Phased-array MRI of canine prostate using endorectal and endourethral coils

Andrew C. Yung, Ali Y. Oner, Jean Michel Serfaty, Mark Feneley, Xiaoming Yang, Ergin Atalar

Research output: Contribution to journalArticlepeer-review

8 Scopus citations


A four-channel phased array consisting of one surface coil, two endorectal coils, and one flexible endourethral loop coil was designed for MRI of the canine prostate. The endorectal coils provide high signal in the posterior region of the prostate, while the endourethral and surface coils are sensitive to the central and anterior regions of the prostate. Gel phantom experiments indicate that the proposed phased-array configuration generates 15 times more signal-to-noise ratio (SNR) than a combination of two surface coils and one endorectal coil within the posterior region of the prostate; the performance of the two configurations is comparable near the anterior prostate surface. Ultimate intrinsic SNR (UISNR) analysis was used to compare the proposed phased array's performance to the best possible SNR for external coils. This analysis showed that the proposed phased array outperforms the best-case external coil within the posterior and central regions of the prostate by up to 20 times. In canine experiments in vivo, high-resolution fast spin-echo (FSE) images of the prostate were obtained with a pixel size of 230 μm obtained in 3 min 12 s. The proposed phased-array design potentially can be used to increase the accuracy of prostate cancer staging and the feasibility of MR-guided prostate interventions.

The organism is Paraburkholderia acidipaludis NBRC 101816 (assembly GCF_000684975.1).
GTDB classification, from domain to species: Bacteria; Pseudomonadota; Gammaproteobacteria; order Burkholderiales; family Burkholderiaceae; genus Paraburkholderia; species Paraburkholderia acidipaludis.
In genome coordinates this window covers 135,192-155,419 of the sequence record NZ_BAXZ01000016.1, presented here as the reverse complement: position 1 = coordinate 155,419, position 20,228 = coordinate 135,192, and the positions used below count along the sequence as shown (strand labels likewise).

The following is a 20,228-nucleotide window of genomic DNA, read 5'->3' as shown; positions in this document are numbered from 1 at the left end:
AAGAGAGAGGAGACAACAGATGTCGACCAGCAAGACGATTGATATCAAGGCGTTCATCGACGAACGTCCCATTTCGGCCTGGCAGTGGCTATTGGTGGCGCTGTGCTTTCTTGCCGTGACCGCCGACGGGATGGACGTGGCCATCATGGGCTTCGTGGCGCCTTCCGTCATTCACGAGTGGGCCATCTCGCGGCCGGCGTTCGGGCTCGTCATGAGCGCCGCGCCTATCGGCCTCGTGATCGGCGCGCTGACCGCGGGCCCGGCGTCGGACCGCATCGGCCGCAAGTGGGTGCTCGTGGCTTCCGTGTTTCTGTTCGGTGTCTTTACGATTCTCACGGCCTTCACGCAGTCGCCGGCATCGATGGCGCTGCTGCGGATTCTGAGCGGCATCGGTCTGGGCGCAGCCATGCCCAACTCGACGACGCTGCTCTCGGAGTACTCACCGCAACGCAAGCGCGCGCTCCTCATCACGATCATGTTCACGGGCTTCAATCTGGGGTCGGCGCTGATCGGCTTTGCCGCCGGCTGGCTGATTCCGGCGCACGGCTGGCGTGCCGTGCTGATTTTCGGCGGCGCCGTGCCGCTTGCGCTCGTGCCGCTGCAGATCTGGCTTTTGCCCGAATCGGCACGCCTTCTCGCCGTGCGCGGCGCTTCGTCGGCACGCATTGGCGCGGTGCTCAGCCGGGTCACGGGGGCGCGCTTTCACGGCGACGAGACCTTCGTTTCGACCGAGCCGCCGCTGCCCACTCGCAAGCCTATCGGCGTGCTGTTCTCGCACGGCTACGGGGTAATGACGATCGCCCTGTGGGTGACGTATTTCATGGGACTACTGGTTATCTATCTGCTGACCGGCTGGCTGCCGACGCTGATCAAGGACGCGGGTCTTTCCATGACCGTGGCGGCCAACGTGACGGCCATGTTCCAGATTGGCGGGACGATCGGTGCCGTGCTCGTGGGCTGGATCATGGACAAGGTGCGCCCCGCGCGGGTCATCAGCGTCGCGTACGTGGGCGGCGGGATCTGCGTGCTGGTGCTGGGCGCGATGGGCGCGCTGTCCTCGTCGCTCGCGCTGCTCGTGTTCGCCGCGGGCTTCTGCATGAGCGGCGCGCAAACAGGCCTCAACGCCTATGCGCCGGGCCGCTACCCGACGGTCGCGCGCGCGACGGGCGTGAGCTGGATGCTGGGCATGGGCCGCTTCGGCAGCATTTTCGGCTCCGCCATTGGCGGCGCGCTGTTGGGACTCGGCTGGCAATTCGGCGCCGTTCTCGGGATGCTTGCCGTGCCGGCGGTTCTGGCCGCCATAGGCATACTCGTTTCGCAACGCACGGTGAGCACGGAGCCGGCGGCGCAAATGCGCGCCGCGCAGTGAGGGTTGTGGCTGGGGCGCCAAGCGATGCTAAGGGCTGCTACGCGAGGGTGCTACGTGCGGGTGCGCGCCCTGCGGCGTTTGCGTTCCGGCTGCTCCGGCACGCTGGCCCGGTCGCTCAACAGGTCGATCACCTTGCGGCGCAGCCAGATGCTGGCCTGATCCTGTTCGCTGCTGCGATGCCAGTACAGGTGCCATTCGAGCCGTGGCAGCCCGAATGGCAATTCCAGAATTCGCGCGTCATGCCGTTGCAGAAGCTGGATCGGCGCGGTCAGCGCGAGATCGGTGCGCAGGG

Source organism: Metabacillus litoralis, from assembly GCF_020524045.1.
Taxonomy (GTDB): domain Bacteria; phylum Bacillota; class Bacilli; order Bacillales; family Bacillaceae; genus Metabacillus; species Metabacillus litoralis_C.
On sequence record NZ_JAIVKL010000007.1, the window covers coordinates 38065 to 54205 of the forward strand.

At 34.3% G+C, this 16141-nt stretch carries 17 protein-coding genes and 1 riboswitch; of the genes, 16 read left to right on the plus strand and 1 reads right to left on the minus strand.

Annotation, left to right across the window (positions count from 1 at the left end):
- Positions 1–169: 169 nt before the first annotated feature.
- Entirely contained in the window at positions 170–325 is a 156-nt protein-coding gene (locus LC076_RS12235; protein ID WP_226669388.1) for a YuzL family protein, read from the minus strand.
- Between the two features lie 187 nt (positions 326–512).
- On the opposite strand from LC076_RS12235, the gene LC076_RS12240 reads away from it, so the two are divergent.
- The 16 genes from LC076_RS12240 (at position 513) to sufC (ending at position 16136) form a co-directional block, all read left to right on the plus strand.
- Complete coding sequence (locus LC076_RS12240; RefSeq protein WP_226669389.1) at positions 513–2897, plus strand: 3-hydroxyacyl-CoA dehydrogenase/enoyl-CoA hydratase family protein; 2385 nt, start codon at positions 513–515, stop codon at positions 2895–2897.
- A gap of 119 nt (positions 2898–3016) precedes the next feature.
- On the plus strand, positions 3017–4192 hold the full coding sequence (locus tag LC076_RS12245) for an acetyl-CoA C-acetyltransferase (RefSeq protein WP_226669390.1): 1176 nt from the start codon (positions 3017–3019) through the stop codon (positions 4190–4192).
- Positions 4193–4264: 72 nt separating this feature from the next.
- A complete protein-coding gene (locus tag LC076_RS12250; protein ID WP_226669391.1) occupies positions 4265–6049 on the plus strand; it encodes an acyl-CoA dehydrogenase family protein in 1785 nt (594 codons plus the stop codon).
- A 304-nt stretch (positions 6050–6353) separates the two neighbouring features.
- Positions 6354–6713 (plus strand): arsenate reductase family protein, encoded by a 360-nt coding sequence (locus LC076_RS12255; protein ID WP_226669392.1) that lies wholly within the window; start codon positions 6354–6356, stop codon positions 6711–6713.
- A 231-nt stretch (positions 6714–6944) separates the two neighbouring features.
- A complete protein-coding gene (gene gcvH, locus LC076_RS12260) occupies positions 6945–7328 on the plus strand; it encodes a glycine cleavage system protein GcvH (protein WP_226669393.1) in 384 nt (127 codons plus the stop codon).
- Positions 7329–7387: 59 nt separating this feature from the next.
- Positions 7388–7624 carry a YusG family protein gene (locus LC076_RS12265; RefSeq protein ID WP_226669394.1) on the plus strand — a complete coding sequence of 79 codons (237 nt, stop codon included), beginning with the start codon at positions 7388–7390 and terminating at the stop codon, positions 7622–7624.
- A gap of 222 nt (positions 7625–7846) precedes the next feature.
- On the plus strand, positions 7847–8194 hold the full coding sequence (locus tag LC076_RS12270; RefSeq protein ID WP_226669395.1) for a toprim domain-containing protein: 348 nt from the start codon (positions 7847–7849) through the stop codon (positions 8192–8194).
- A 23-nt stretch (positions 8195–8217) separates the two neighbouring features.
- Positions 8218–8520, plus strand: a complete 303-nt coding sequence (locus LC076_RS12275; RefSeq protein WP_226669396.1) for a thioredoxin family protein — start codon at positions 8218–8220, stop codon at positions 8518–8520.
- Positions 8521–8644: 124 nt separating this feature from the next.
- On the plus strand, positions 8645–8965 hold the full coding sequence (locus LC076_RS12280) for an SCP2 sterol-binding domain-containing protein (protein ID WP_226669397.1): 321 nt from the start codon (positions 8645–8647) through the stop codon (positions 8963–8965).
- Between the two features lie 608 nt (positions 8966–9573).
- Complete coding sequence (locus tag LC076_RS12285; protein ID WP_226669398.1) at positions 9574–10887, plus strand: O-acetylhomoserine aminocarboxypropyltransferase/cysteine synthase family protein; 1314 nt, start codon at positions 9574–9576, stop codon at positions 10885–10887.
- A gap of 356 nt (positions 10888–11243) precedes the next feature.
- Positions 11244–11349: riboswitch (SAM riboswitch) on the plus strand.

Original languageEnglish (US)
Pages (from-to)710-715
Number of pages6
JournalMagnetic Resonance in Medicine
Issue number4
StatePublished - Apr 1 2003


  • Endorectal coil
  • Flexible endourethral loop coil
  • Phased array
  • Prostate MRI
  • Ultimate intrinsic SNR

ASJC Scopus subject areas

  • Radiology Nuclear Medicine and imaging
  • Radiological and Ultrasound Technology


Dive into the research topics of 'Phased-array MRI of canine prostate using endorectal and endourethral coils'. Together they form a unique fingerprint.

Cite this